We want someone to notice us, someone to see us, someone to hear us, someone to accept us.
We long to have someone else identify with us in ways that validate our existence.
What that identification looks and feels like, though, can be quite different from person to person.
Environments, expressions, and actions that make some people feel like they belong can equally make other people feel like they don't.
The key is understanding that "belonging" happens in 3 distinct spaces, all of which are important in their own rite:
1) PUBLIC SPACE
This space is where our site-specific, episodic relationships occur. In the church, this space is typically entered in the Sunday morning worship service. It's there that people see each other and casually greet one another. There is no real sharing of stories, just an ongoing familiarity of presence - you'll be there and they'll be there, same time and same place, week in and week out.
2) SOCIAL SPACE
This space is where our informal and brief sharing occurs. It's strictly limited to surface-level snapshots of who we are - where we work, what we're interested in, etc. In the church, this space is typically entered in the time before/after the worship service or before/after other events. This space is often minimized, but it's important because human beings are social creatures. Social space allows people to discover if "this person" or "these people" will be invited into their personal space.
3) PERSONAL SPACE
This space is where our opening up occurs. We feel secure enough to share our experiences, feelings, and thoughts in this space because it's comprised of close friends. In the church, this space is typically (ideally) found in off-campus home groups, where people find that they are more comfortable and at ease with one another.
From these spaces I want to make 3 observations:
1) Many churches give the impression that the "Public" and "Personal" spaces are the only spaces that matter. They act as if people will go from near anonymity in the sanctuary to sharing their deepest feelings in someone's living room without missing a beat. That's not the case. By minimizing "Social" space, we leave out the bridge that connects the other two spaces! I want to emphasize that social space should NOT be considered "unspiritual space." In fact, social space is deeply spiritual because because human beings are social beings who are made in the image of God (it doesn't get more spiritual than that).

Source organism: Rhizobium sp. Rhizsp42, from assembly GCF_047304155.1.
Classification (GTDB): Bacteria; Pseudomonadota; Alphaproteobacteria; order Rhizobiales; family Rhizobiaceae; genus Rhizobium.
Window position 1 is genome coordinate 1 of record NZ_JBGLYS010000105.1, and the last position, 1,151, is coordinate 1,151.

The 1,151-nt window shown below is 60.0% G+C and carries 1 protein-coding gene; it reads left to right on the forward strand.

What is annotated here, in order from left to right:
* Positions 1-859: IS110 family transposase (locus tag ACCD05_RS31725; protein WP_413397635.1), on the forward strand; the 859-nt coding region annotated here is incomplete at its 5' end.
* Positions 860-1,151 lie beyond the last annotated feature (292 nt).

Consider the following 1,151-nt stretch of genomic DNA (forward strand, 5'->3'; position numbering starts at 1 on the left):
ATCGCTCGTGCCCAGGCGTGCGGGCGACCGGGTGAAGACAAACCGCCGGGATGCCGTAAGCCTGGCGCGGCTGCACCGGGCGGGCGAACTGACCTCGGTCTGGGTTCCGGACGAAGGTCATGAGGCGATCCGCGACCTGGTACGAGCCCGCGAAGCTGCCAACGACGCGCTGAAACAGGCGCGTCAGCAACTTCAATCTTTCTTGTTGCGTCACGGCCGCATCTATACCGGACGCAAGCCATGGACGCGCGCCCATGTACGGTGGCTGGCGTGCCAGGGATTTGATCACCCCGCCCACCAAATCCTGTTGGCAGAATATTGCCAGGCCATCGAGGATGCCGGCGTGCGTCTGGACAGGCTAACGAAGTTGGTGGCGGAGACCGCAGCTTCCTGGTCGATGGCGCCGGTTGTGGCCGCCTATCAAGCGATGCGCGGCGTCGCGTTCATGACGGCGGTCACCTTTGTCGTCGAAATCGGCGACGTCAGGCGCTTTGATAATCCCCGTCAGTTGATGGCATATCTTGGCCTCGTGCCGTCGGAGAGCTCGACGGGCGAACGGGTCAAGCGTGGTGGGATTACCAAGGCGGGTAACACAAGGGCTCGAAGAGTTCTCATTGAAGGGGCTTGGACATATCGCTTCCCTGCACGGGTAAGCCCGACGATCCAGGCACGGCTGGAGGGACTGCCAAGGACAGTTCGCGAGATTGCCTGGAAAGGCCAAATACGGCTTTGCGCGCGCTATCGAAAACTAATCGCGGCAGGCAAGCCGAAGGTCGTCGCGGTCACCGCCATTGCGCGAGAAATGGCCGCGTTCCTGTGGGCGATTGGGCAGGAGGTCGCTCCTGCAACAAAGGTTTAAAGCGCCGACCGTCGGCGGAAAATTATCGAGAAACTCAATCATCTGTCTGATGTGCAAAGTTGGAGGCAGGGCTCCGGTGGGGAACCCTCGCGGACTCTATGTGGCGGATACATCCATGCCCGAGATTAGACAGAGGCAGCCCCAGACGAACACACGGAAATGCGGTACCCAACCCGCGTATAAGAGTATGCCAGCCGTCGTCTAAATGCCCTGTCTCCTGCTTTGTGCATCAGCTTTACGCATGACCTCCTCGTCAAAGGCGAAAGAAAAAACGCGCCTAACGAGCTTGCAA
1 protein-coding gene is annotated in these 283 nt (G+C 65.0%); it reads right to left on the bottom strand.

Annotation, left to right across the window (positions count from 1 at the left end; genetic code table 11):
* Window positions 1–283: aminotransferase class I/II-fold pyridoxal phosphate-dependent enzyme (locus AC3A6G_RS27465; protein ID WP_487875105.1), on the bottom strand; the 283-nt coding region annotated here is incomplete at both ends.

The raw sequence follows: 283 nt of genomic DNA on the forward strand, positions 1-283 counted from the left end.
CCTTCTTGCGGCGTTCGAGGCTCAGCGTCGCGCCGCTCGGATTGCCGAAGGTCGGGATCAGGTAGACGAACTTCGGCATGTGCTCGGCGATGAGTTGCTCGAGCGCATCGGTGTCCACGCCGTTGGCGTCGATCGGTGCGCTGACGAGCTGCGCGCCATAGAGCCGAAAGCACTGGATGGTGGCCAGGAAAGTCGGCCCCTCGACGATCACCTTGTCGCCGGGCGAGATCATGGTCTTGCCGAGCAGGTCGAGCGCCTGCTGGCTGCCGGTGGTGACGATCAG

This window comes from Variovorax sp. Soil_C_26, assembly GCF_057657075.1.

2) People sense that they belong in different ways, so it cannot be said that one space (ie. "Personal") is populated by the "committed people" while the others are filled with the "uncommitted people." I know a guy who has never attended a home group or entered anyone's "Personal" space, but he's present every week helping set up chairs, making coffee, and cleaning up paper towels off the floor in the bathroom. Even though plenty of churches would insist that to really "connect" (ie. belong) he should be involved in a home group, this guy already belongs in ways that many of those in home groups only talk about.
3) Part of the church's task in our fragmented, isolated, and lonely society must surely include cultivating environments that allow for such spaces to exist. These are the spaces in which people sense they belong. It's in these spaces that people can know and be known by others (publicly, socially, or personally) as they follow Jesus together.
All this is tied together by Joseph Myers, author of The Search to Belong. He writes, "Belonging is multidimensional, people can belong on different levels....As we help people we need to allow them to belong in the spaces they choose" (20, 54).
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